Shigeru Egami, Gichin Funakoshi’s Successor

Master Shigeru Egami, O-sensei’s successor


Shigeru Egami was born in the Fukuoka Prefecture in 1912. He was one of Gichin Funakoshi Sensei’s earliest students, but more than this, he was one of his most faithful and correct followers. This was surely the reason why O-sensei left his organization, Shotokai, in his capable hands. Egami met Master Funakoshi when he was 18 years old, the moment he began studying at the famous Waseda University, there he helped to establish its Karate Do Club. Before that occasion he had already practiced Judo, Kendo and Aikido. He followed his Master together with Yoshitaka Funakoshi and Takeshi Shimoda all around Japan staging exhibitions, trying to expand the knowledge of Karate-do as a Japanese martial art.

He was elected Member of the Evaluation Committee by Gichin Funakoshi, the youngest instructor to receive that honor. He taught Karate-Do at the Gakushuin, Toho and Chuo Universities.

After Master Funakoshi’s death in 1957, Shigeru Egami began his mission trying to change Karate’s ill reputation as a “deadly martial art”, something O-sensei tried to do all his life. His idea was to clearly state that Karate-do is a fight against yourself, with self-sacrifice, thus the philosophical and didactic aspects of the art could be used and complement all other life activities. The essential concept was self-fulfillment, above the fighting abilities. (Even so, one must not think Master Egami was a lousy technician nor a low level budoka, quite the contrary). As a direct consequence of this concept, Shigeru Egami sensei eliminated many concepts about victory in combat, replacing them with the search of physical harmony and an equilibrium of the human being through the practice of Karate-do.

When you analyse the Karate-do that Egami developed through his years of studies, the mechanics of some techniques varied, the striking zone, the movements, etc. In broad strokes, the method became more fluid, more continuous. A strong emphasis on relaxation and the development of a perfect kime, focusing all the energy on one point. Shigeru Egami also stressed the idea of a single strike and therefore eliminated, through profound studies, all techniques that could be considered inefficient or doubtful, using the criteria that any technique should be in harmony with the nature of human beings (should be natural).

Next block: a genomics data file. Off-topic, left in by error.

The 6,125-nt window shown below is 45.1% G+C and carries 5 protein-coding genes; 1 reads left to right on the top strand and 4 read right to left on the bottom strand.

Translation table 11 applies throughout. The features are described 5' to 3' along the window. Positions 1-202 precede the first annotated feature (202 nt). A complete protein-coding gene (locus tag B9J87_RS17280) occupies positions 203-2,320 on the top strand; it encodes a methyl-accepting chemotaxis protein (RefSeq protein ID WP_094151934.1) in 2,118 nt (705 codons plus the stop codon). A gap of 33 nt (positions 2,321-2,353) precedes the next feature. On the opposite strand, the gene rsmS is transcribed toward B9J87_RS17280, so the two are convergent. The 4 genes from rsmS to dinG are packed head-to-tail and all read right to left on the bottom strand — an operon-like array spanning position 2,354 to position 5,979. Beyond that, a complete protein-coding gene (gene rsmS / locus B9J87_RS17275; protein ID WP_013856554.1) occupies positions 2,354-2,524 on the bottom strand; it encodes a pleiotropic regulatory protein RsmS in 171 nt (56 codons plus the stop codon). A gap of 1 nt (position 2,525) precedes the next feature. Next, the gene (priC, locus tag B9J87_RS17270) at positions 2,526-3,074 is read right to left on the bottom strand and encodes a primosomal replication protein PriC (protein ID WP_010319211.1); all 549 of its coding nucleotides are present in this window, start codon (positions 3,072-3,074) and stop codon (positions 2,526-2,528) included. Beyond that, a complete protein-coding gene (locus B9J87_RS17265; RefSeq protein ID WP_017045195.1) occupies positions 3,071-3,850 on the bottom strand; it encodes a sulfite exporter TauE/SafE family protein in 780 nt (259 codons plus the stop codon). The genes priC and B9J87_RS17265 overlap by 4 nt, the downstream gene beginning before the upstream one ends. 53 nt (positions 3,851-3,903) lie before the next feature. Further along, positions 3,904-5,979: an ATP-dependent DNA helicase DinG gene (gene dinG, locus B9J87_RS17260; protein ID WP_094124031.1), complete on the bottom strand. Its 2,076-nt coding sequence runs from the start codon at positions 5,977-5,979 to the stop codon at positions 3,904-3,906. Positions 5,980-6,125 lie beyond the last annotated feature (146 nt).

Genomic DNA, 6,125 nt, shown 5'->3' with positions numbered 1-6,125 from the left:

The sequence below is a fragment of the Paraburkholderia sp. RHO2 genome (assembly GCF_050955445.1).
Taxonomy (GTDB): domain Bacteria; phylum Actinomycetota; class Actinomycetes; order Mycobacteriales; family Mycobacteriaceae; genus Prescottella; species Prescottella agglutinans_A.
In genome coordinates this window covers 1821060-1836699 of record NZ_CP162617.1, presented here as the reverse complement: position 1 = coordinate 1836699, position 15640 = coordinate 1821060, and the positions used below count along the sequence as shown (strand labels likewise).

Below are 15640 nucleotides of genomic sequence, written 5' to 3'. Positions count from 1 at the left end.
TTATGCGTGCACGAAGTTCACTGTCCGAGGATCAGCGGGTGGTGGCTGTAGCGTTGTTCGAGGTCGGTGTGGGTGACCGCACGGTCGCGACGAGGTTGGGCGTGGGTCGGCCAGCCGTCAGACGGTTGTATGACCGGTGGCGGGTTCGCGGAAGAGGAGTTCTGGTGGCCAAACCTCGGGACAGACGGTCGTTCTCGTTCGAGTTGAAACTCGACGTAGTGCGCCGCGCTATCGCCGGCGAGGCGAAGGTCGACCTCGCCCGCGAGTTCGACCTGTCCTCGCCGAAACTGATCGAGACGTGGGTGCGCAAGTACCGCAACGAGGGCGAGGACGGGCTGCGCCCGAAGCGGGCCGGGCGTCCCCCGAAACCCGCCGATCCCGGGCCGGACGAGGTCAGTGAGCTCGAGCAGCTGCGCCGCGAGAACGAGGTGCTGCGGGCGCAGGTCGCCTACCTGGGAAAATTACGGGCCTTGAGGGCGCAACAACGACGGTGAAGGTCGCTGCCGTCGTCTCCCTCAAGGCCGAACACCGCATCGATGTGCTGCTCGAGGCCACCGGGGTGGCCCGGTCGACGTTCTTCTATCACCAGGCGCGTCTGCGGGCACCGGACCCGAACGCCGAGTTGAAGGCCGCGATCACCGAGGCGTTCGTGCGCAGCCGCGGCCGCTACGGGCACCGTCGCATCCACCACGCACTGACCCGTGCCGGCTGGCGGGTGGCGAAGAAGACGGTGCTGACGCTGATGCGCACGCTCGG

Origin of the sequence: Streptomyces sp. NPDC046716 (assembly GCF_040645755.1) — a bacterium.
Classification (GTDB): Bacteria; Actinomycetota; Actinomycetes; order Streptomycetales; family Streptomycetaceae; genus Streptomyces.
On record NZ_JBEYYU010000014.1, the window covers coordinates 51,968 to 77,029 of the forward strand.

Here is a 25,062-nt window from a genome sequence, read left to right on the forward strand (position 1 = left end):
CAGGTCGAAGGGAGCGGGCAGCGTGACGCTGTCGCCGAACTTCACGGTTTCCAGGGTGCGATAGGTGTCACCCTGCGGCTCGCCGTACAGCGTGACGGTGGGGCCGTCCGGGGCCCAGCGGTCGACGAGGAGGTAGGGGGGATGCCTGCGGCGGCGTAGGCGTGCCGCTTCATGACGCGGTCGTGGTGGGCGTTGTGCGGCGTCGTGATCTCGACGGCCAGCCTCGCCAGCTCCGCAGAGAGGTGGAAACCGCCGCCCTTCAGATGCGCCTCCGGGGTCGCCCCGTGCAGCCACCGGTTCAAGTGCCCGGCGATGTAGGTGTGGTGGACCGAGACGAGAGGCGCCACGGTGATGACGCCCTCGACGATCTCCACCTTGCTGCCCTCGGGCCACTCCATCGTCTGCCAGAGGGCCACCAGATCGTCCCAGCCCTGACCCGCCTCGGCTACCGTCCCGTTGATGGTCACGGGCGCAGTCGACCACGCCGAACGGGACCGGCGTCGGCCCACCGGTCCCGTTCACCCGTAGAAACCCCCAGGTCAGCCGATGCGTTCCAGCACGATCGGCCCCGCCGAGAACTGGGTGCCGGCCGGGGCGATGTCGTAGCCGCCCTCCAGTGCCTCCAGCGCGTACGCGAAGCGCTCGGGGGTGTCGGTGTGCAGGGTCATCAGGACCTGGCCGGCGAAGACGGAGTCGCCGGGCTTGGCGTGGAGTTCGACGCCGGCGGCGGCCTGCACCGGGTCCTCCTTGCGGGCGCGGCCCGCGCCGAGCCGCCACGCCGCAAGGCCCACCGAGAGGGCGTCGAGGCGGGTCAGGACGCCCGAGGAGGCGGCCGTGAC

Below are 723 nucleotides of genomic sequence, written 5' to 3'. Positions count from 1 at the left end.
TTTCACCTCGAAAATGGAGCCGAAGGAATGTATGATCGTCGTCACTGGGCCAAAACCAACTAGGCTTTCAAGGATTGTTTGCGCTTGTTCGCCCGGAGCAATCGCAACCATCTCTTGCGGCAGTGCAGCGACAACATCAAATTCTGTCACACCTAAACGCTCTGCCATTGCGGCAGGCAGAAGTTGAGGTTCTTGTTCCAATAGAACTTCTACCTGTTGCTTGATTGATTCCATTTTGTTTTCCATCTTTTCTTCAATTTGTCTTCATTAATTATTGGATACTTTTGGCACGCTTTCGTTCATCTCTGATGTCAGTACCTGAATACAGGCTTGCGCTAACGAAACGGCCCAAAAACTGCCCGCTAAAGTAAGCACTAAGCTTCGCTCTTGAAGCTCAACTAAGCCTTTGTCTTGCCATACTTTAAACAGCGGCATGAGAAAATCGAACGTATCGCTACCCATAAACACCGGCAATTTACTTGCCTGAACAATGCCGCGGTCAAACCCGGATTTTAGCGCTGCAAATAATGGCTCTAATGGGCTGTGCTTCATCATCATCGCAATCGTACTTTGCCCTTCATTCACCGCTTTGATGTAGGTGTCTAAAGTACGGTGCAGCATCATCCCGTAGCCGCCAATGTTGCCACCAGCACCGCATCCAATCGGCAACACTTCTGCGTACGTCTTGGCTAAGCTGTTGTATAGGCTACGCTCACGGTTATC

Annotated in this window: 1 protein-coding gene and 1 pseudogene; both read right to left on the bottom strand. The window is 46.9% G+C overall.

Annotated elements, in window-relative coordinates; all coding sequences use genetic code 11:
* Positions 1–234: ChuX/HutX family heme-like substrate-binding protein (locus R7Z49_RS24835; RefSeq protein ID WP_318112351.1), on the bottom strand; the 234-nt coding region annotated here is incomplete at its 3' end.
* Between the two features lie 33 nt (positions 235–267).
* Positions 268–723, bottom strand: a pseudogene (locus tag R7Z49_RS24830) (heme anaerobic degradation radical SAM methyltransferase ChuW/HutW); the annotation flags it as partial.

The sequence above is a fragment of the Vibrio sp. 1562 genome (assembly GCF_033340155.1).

Master Egami never compromised on one essential aspect of Karate-do and that was to avoid all aspects of sports oriented combat and Karate. He considered that competitions modified the training and spirit of Karate-do too much and he emphasized that this would be perfectly clear once you had the insight that Karate-do is much more than winning combats.

Though it is clear that the technique showed quite a bit of evolution, something that was constant and that survived with Egami, were the spiritual and formative aspects of the art, he followed on the path laid down by his Master, revitalizing it and perpetuating the DO (way). The greatest legacies of Egami are precisely these: avoiding commercializing, diluting and destroying Karate with sports competitions and emphasizing the profound studies he did on the internal and philosophical aspects of the art.

In his later years, many sicknesses haunted Master Egami. A cerebral embolia had him three months without eating solid food, this put a test on his strength, he came to weigh only 37 kilograms.

January 8th, 1981, pneumonia ended the life of this great Master. Based on historical information, it can be concluded that his premature death was, at least partially, a result of his strong and uncompromising training, something that left clear marks on him from his youth. Shigeru Egami sacrificed much of his health and well-being to obtain a universal truth, a legacy that today many people around the world benefit from, following and respecting the lines drawn out by him.